Perfection: ‘shaping’ our future

thin apple looking in mirror and seeing fat apple

I was in the middle of a regular Facebook stalk last week when I was stopped in my tracks by something I saw. I was shocked, disgusted and angry, and all because of a status written by a friend of mine. A friend who should have never had to experience what she did that day.

Whilst waiting at a bus stop on what she thought was just a regular Wednesday evening, she was confronted by a complete stranger who found it acceptable to label her as “fat” and advise her to “lay off food for a bit”. Not only did this immediately highlight the culprit’s indecent (and incredibly poor) approach to small talk, but her complete ignorance to the society we live in today.

This is the 21st century; a time when being individual and unique is *supposedly* something to be celebrated, and yet we are still being quite literally confronted by an underlying pressure to be or act a certain way – in this case, thin.

If being yourself is the way forward, as I certainly believe it should be, why are such harsh and judgemental first impressions still formed and voiced? Why did this anonymous woman feel it necessary and acceptable to confront my hard working, talented, sweet, honest, strong, lovable and completely unique friend on a factor of her appearance that isn’t even true, never mind relevant?

I find it unsettling that anyone should have to be subjected to such brutal, sordid and obvious bullying by a) an adult and b) a human being.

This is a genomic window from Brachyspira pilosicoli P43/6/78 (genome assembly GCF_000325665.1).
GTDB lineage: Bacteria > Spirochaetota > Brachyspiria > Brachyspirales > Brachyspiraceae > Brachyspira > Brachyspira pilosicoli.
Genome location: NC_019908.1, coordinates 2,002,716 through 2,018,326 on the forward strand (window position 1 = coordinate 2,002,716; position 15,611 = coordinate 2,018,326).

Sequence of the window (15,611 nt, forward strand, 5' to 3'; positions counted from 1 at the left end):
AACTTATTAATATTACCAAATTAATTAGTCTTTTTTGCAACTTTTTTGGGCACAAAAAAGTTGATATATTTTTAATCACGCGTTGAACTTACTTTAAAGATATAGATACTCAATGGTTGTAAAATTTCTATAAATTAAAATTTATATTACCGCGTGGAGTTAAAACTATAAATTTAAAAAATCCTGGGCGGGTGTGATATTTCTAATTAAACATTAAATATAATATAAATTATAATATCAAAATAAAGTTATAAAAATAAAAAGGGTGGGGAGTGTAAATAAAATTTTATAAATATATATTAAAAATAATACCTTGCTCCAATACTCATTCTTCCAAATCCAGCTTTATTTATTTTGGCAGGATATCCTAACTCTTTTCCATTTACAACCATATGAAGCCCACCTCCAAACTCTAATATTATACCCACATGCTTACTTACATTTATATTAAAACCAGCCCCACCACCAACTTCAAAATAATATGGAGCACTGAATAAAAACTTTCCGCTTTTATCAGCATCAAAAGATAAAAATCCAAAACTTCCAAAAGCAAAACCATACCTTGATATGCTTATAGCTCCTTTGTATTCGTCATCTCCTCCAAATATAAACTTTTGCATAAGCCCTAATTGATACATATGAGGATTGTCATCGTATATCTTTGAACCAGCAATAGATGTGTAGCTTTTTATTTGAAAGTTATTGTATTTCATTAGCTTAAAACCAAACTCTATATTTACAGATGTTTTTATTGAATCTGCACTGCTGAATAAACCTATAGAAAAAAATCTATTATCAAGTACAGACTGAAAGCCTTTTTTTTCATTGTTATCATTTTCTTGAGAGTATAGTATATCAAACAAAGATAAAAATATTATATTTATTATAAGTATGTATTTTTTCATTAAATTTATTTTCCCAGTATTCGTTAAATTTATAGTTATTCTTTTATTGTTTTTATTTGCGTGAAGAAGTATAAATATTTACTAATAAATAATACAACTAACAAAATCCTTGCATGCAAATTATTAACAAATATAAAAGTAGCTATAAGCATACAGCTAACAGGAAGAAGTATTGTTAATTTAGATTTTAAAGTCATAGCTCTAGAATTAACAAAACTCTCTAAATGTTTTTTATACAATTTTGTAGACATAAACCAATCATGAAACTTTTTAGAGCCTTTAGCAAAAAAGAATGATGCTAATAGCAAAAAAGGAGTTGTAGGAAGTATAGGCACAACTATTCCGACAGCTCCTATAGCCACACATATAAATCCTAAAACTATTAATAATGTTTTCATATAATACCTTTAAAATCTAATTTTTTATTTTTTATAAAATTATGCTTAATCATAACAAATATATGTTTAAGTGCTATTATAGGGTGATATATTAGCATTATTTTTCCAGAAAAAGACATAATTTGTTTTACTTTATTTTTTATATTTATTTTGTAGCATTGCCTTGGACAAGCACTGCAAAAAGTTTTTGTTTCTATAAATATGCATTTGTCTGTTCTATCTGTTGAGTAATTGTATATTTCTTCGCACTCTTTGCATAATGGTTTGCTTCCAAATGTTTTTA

Luckily, this particular girl is stronger than to cave in to cruelty, but there are other girls worldwide being picked out and poked fun at for the same ridiculous reasons.

Recent statistics from the National Association of Anorexia Nervosa and Associated Disorders listed that 42% of girls in 5th-12th grade (that’s age 11-18 to you and I) reported that they’d like to be thinner, and a whopping 47% of girls the same age stated that they wanted to lose the weight because of pictures they’ve seen in magazines.

Society has become obsessed with this idea that being thin is the same as being beautiful and that following the crowd is the only way to avoid the abuse that my friend was forced to endure. It’s horrific to think that girls as young as eleven are abandoning what really matters in life to stress over something so minor and unimportant.

I think it’s time, ladies, that we all take a little advice from a movie that taught us so much else:

“Calling somebody else fat won’t make you any skinnier. Calling someone stupid doesn’t make you any smarter…” – Mean Girls

…and being anything other than yourself even just for a second is a waste of such precious time in such a precious life.

Featured image: Santiago Alvarez/ Flickr.

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